Date: 2021–12–09
  10. By: Zhang, Wei; Meinzen-Dick, Ruth Suseela; Valappanandi, Sanoop; Balakrishna, Raksha; Reddy, Hemalatha; Janssen, Marco A.; Thomas, Liya; Priyadarshini, Pratiti; Kandikuppa, Sandeep; Chaturvedi, Rahul; Ghate, Rucha
    Abstract: This paper presents results from a framed field experiment in which participants make decisions about extraction of a common-pool resource, a community forest. The experiment was designed and piloted as both a research activity and an experiential learning intervention during 2017-2018 with 120 groups of resource users (split by gender) from 60 habitations in two Indian states, Andhra Pradesh and Rajasthan. We examine whether local beliefs and norms about community forest, gender of participants, within-experiment treatments (non-communication, communication, and optional election of institutional arrangements (rules)) and remuneration methods affect harvest behaviour and groups’ tendency to cooperate. Furthermore, we explore whether the experiment and subsequent community debriefing had learning effects. Results reveal a “weak†Nash Equilibrium in which participants harvested substantially less than the Nash prediction even in the absence of communication, a phenomenon stronger for male than female participants in both states. For male groups in both states, both communication and optional rule election are associated with lower group harvest per round, as compared to the reference non-communication game. For female groups in both states, however, communication itself did not significantly slow down resource depletion; but the introduction of optional rule election did reduce harvest amounts. For both men and women in Andhra Pradesh and men in Rajasthan, incentivized payments to individual participants significantly lowered group harvest, relative to community flat payment, suggesting a possible “crowding-in†effect on pro-social norms. Despite the generally positive memory of the activity, reported actual changes are limited. This may be due to the lack of follow-up with the communities between the experiment and the revisit. The fact that many of the communities already have a good understanding of the importance of the relationships between (not) cutting trees and the ecosystem services from forests, with rules and strong internal norms against cutting that go beyond the felling of trees in the game, may have also meant that the game did not have as much to add. Findings have methodological and practical implications for designing behavioral intervention programs to improve common-pool resource governance.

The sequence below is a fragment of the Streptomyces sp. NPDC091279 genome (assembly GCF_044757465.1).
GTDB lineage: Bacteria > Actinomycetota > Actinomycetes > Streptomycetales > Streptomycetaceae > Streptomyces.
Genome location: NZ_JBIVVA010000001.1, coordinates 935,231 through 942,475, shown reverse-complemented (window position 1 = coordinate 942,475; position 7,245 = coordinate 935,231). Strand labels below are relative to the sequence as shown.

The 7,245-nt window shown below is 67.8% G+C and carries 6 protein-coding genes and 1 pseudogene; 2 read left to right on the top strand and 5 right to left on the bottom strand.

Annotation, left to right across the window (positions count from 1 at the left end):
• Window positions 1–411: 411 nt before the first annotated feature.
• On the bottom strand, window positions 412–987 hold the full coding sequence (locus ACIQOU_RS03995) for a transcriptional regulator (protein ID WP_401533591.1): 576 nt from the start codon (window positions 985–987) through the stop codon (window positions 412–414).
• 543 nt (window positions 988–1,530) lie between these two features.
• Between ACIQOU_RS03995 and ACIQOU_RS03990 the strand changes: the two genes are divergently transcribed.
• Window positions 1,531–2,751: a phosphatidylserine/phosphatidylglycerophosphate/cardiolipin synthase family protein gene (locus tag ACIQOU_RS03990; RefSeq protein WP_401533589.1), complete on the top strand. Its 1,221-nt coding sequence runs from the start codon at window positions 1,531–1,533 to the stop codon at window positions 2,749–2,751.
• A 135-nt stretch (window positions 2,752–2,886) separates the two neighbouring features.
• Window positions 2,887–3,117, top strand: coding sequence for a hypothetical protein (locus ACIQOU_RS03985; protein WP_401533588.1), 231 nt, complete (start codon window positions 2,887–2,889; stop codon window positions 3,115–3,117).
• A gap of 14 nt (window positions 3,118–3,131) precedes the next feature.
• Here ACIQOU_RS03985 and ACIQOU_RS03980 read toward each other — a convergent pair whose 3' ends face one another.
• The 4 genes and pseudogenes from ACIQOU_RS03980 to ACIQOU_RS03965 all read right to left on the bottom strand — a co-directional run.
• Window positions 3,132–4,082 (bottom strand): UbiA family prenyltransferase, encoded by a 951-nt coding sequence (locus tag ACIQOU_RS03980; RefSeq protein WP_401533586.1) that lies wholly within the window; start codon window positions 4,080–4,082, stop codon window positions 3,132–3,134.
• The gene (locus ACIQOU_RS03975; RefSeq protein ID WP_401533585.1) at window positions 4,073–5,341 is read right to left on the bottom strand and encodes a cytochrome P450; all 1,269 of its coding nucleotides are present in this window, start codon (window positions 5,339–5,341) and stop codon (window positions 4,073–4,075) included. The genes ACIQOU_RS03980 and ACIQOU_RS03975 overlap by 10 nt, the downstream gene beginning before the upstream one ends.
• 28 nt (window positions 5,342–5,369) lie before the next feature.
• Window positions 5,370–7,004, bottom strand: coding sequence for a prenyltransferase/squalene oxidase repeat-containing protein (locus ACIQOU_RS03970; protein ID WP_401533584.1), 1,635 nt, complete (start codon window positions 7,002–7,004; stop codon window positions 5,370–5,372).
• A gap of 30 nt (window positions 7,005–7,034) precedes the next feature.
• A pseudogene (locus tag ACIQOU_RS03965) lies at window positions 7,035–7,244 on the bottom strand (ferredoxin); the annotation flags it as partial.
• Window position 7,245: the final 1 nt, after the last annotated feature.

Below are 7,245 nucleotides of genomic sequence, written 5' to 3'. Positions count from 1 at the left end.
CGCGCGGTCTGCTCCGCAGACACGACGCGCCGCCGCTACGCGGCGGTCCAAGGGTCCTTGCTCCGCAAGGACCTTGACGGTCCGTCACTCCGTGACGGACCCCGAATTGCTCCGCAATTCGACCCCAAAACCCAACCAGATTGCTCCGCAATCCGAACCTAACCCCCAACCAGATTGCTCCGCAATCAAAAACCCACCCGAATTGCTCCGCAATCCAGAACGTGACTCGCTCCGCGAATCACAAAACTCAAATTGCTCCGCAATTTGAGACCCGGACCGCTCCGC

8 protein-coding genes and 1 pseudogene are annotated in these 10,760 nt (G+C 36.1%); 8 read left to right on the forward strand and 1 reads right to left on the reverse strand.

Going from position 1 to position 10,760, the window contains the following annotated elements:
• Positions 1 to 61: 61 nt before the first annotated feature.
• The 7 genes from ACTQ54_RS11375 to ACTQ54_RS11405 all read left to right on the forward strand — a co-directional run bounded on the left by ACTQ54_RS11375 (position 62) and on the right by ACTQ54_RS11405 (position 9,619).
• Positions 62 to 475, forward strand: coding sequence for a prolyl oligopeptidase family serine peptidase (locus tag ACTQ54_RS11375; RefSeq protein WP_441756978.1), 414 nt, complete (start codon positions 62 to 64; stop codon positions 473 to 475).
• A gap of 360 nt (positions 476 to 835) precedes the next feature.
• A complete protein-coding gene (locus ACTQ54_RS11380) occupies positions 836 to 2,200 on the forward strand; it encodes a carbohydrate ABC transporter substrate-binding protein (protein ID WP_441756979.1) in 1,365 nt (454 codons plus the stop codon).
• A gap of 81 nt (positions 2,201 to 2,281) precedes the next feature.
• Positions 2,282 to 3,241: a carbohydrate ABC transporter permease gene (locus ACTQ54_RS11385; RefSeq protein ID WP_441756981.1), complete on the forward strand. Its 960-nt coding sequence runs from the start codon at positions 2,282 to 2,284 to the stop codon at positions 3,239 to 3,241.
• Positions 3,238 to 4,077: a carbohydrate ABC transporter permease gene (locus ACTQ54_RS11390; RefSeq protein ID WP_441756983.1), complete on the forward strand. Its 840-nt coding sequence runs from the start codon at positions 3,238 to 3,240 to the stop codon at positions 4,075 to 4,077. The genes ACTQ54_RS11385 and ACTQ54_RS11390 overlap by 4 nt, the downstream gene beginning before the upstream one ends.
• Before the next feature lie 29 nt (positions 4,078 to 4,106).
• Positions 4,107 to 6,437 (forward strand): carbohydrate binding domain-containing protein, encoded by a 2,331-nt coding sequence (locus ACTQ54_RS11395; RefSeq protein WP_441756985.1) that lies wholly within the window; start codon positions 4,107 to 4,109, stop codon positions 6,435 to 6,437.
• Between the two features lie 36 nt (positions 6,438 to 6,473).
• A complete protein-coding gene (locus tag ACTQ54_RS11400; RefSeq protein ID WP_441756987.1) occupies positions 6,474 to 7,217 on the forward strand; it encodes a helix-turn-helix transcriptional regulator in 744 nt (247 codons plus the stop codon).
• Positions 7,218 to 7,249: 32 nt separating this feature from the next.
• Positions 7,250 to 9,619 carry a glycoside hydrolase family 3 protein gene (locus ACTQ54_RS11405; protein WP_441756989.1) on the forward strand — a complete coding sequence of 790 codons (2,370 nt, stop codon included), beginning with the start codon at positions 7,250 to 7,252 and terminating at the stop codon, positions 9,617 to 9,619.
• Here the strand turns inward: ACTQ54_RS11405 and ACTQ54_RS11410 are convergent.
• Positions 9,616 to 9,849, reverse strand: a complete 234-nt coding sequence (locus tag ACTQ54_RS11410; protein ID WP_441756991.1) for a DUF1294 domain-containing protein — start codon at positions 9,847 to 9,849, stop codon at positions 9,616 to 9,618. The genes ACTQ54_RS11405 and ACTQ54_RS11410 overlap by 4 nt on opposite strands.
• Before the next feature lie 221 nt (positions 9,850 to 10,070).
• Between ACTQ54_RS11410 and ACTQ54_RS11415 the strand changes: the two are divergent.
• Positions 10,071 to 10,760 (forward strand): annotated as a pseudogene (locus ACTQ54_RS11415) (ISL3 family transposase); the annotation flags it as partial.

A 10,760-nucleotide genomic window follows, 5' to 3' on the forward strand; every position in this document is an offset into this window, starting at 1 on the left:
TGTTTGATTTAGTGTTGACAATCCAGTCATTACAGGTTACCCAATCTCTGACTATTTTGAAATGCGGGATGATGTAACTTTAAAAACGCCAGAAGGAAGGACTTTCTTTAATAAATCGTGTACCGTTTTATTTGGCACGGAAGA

Keywords: INDIA; SOUTH ASIA; ASIA; gender; extraction; community forestry; collective ownership; field experimentation; forests; game; experiential learning; payment methods; common-pool resource; framed field experiments;
    Date: 2021